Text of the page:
The free market resp. capitalism would have the possibility to direct “self-interest to the common good,” it makes itself a moral principle and thus “becomes an ideology in its own right.”
At the time of this lecture, the consequences of the financial crash of 2007/08 were still having a strong impact and the Euro Monetary Union was in a deep crisis. This rose the question of responsibility and controllability in international companies and made evident the complete lack of those voluntary measures that “honour and enhance” human dignity. The Italian philosopher of history and law, Giambattista Vico (1668–1744) formulated the pattern of such a development: “People first sense what is necessary, then consider what is useful, next attend to comfort, later delight in pleasures, soon grow dissolute in luxury, and finally go mad squandering their estates.”
But the problem is much older. Rabbi Sacks said: “This was said first and most powerfully by Moses long ago. The theme of his great speeches in the book of Deuteronomy is that it is not hardship that is the real trial, but affluence. Affluence makes you complacent. You no longer have the moral and mental energy to make the sacrifices necessary for the defense of freedom. Inequalities grow. The rich become self-indulgent. The poor feel excluded. There are social divisions, resentments, injustices. Society no longer coheres. People do not feel bound to one another by a bond of collective responsibility. Individualism prevails. Trust declines. Social capital wanes. When that happens, you will be defeated.”
A look at contemporary society shows the undesirable developments and their consequences even in children and adolescents. But there has been a potential for correction over the centuries, which is still present in the Judaeo-Christian tradition today. On the Jewish side, there are five features of this tradition, which are “largely shared by Christianity.” They have this potential for correction because they were “not constructed on the basis of economic calculation.” They are areas in which the market and its laws should (must) not intrude:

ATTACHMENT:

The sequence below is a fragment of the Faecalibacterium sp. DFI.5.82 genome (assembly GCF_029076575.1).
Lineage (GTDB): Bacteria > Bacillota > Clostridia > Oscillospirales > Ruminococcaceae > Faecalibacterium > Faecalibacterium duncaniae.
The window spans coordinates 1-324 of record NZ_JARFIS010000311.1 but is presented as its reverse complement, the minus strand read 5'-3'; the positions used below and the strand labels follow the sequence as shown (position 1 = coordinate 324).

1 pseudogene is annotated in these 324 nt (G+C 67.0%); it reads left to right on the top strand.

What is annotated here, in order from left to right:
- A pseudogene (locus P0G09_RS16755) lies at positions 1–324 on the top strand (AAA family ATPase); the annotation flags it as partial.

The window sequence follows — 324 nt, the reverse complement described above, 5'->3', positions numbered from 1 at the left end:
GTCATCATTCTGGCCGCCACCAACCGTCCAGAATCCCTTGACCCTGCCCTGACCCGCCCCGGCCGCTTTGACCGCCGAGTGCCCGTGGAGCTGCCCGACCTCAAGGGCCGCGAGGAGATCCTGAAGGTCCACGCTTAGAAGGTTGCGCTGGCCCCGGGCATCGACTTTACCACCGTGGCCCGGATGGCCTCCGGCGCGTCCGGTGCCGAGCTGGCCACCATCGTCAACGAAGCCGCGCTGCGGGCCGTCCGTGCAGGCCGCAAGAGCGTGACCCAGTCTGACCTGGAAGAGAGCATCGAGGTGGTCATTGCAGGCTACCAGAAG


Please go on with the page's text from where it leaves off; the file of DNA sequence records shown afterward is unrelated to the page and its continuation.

First the Sabbath: it is “the boundary Judaism draws around economic activity,” it is the day where everything is about “things that have value but not a price.” “It is the one day in seven when we stop making a living and instead simply live.”
Second: marriage and family: “If Jews have survived tragedy, found happiness, and contributed more than their share to the human heritage, I suspect it is because of the sanctity with which they endowed marriage and the way they regarded parenthood as their most sacred task.”
Third: Jews “were the first civilization to construct, two thousand years ago, a universal compulsory education, communally funded, to ensure that everyone had access to knowledge. … Jews did not leave education to the vagaries of the market. They made the market serve the cause of education.”
Fourth: the concept of property: “Deeply embedded in the Jewish mind is the idea that we do not ultimately own what we possess. Everything belongs to God, and what we have, we hold in trust.”
Fifth: the Jewish tradition of law. It provides the framework within which Jewish creativity can unfold itself, that means, it provides boundaries, so to speak, to this creativity.
These features are part of the “holy”, which is “the domain in which the worth of things is not judged by their market price or economic value.” The advanced economies of today are in danger because the market destroys its very foundations.
“What can we do, we who, because we have faith in God, have faith in God’s faith in humankind? There is a significant phrase that Pope Benedict XVI has often used: creative minority …. So, my proposal is that Jews and Catholics should seek to be creative minorities together. A duet is more powerful than a solo. Renouncing any aspiration for power, we should seek to encourage the single most neglected source of energy in a consumer-driven, profit-maximising society, namely the power of altruism.”
What would be necessary to put this proposal into practice?
* business leaders who understand and “teach that markets need morals” and know “that conscience is not for wimps;”
* all “things that have value but not a price” must be restored “to their rightful place in society;”
* the principle of Sabbath should be reanimated because it sets limits to the market;
* the relativism that cheats us into believing that there is no right and wrong, has to be given up.
Therefore, the conclusion of Rabbi Jonathan Sacks is::
“Stabilising the Euro is one thing, healing the culture that surrounds it is another. A world in which material values are everything and spiritual values nothing is neither a stable state nor a good society. The time has come for us to recover the Judeo-Christian ethic of human dignity in the image of God. When Europe recovers its soul, it will recover its wealth-creating energies.”